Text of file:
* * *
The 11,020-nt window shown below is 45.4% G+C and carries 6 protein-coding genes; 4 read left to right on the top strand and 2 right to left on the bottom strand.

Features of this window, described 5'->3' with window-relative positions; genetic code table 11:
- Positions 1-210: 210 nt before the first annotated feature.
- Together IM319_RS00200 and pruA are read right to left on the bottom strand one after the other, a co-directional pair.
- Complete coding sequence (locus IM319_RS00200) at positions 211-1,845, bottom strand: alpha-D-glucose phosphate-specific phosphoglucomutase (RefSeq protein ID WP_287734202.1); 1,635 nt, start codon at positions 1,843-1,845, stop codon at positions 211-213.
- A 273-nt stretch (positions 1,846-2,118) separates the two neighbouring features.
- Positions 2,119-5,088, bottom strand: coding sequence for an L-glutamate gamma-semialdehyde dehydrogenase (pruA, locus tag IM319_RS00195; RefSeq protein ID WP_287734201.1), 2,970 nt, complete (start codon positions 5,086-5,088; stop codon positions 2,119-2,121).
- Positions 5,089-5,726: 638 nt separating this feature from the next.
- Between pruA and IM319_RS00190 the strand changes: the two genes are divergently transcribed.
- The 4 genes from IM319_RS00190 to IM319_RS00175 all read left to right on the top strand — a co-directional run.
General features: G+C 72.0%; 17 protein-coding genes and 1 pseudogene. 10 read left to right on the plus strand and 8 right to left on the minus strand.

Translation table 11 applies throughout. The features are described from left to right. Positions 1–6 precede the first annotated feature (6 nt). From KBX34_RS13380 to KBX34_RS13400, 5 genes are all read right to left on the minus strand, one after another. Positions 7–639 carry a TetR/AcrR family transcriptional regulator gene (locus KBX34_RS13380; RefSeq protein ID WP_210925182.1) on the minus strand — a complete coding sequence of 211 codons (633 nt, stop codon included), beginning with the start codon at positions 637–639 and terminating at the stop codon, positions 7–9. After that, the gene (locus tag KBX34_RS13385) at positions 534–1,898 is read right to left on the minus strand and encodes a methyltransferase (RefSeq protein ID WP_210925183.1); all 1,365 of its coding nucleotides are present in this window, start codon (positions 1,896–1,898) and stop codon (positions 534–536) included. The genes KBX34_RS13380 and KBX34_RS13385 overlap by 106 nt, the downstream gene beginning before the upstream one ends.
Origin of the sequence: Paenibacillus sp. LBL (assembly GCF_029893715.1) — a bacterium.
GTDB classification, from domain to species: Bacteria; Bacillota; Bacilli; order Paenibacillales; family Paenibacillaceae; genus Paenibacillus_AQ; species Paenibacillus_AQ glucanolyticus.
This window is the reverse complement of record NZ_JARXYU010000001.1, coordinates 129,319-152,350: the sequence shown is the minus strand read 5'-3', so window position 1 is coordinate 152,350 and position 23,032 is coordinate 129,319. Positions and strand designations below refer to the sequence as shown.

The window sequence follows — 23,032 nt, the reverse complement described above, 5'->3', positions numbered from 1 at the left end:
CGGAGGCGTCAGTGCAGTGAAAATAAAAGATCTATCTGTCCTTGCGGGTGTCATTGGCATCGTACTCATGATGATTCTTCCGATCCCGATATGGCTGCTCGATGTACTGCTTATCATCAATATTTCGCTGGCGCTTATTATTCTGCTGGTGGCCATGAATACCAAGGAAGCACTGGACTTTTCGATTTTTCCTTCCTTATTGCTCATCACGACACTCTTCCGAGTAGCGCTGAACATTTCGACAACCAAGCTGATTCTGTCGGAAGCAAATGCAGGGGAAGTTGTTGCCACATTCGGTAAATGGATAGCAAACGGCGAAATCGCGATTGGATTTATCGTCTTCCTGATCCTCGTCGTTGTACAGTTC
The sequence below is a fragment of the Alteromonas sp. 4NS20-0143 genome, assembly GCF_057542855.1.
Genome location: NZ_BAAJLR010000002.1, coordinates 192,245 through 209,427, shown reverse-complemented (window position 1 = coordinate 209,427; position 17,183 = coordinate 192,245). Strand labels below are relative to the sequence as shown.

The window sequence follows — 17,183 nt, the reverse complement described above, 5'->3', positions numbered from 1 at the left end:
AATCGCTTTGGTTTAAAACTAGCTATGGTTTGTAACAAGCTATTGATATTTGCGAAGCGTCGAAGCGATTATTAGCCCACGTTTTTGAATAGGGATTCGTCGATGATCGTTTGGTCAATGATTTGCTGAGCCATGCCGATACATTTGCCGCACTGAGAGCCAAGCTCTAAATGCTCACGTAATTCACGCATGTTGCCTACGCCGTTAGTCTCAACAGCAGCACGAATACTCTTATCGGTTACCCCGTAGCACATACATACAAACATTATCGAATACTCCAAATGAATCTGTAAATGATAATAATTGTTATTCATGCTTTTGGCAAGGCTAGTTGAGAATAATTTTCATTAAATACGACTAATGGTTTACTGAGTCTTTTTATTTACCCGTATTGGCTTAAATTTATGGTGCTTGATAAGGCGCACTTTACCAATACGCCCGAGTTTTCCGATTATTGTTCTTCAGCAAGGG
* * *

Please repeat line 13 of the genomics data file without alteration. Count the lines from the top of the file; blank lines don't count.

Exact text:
Origin of the sequence: Paenibacillus sp. LBL (assembly GCF_029893715.1) — a bacterium.